'[I]t is too shocking to ignore. That is why I am so appalled by the vetoing of the draft resolution, tabled by Morocco, which supported the Arab League efforts to resolve the crisis. The resolution did not impose any sanctions. It did not authorise military action. And at every stage we worked to accommodate the concerns of others. There was nothing in the draft to warrant opposition. Those opposed to it will have to account to the Syrian people for their actions and the horror of the unfolding tragedy.'So writes Damascus-based British Ambassador Simon Collis (above left), in a post published today at the blog of the British Foreign & Commonwealth Office. (IntLawGrrls' prior posts on Syria are here.) Collis' dire post follows another in similar vein, published at the same website last September, which we also quoted.
Collis writes, of course, of the fact that last Saturday 2 of the U.N. Security Council's 5 permanent members, China and Russia, vetoed a resolution that would have ... would have ... well, at least expressed disapproval of the deaths of Syrian citizens occurring at the hands of its own government. As Collis said, it did not require sanctions, did not refer the matter to the International Criminal Court. (See this markup, courtesy of UN Dispatch.)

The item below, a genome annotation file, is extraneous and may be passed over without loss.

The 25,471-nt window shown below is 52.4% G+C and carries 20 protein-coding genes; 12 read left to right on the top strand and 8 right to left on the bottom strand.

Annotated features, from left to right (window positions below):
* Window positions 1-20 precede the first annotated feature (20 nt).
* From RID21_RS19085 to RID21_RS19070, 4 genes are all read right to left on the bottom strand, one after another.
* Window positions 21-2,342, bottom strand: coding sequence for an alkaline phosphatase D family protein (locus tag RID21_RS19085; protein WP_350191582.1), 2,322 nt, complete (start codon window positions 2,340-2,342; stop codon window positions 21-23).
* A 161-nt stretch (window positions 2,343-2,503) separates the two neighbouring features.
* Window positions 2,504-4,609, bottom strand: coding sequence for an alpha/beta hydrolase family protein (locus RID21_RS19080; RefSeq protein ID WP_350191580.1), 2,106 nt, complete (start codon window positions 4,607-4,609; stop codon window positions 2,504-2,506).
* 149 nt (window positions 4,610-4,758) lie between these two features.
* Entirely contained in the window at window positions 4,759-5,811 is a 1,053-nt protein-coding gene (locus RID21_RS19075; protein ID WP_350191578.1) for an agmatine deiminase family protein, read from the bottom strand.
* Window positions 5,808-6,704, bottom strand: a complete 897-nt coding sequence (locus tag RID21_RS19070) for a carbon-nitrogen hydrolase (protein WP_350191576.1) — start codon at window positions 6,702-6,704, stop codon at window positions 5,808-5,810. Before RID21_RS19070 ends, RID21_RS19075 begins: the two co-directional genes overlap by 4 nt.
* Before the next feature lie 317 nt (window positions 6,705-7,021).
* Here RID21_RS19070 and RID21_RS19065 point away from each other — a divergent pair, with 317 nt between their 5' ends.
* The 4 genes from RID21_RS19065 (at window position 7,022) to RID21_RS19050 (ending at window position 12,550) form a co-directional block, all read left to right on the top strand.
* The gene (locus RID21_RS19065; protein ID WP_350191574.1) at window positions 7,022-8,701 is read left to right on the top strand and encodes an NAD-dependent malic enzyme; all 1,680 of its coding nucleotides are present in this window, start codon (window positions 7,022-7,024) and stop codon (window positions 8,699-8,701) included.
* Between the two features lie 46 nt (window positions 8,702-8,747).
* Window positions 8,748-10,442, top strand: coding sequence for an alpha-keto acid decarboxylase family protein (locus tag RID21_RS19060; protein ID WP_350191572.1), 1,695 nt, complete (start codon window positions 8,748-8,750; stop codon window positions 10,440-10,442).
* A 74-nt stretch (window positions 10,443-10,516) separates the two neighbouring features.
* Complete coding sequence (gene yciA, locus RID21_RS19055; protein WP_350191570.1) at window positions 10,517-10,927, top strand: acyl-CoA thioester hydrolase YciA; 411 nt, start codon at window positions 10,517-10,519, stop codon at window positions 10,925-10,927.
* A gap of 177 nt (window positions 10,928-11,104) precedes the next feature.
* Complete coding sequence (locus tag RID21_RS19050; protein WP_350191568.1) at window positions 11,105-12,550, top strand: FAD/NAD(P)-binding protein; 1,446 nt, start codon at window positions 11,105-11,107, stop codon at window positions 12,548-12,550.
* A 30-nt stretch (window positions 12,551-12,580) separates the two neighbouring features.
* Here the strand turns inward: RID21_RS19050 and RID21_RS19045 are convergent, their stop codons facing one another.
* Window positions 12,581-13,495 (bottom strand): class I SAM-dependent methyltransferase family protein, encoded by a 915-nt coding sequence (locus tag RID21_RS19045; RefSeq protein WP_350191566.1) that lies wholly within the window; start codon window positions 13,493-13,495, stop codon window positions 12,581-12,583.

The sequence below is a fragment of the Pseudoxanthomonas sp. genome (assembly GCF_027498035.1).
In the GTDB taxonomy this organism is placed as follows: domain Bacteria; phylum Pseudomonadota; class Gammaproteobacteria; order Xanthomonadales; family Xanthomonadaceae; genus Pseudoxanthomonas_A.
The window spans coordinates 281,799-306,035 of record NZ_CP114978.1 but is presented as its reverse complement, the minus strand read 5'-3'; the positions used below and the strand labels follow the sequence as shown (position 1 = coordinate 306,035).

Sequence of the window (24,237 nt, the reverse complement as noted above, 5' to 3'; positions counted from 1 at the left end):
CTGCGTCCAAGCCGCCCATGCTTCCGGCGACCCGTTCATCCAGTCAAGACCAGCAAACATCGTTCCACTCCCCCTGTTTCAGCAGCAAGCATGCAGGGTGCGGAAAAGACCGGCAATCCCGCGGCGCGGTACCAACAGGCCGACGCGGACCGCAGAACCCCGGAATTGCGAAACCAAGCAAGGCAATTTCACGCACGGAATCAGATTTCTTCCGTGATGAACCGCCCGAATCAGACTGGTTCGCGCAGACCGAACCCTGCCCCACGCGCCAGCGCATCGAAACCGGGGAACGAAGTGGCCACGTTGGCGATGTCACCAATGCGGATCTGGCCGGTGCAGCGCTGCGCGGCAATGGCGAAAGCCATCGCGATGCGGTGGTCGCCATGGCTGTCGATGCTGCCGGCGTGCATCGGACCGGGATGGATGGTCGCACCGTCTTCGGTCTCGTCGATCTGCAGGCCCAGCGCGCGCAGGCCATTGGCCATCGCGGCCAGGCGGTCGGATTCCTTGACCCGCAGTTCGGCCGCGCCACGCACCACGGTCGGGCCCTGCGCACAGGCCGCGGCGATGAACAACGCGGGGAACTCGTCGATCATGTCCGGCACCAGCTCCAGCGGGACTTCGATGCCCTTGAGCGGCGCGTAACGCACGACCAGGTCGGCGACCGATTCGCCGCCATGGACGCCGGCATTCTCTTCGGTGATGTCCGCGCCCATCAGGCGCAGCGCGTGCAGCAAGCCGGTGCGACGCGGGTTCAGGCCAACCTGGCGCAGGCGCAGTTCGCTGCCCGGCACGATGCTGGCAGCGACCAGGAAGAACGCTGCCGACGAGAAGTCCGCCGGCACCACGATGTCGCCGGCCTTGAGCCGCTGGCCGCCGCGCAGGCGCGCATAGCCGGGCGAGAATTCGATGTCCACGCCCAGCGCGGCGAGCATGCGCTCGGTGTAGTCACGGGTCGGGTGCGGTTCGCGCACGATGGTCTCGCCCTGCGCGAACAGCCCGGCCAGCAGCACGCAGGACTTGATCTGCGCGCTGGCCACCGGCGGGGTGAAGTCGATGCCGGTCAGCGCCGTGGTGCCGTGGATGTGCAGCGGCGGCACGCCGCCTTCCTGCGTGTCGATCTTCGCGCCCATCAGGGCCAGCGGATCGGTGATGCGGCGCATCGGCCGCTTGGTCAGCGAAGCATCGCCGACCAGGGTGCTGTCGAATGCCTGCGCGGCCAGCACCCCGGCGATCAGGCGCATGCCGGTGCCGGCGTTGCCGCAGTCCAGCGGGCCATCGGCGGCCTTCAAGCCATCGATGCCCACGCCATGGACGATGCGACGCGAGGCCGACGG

The double veto was followed by hundreds of civilian deaths in Syria over the weekend and since, and by the closing of the U.S. embassy in Damascus on Monday. (map credit)
The U.S.-funded Voice of America is running a poll asking this question -- intriguing, even astounding, given the source:
Should the veto power of the five permanent members of the UN Security Council be revoked?At this writing, 60% of respondents say "yes." (Make sure to vote.)
Rumblings of military intervention are beginning to be detected in the blogosphere, leading one to wonder whether Syria soon will become Kosovo redux.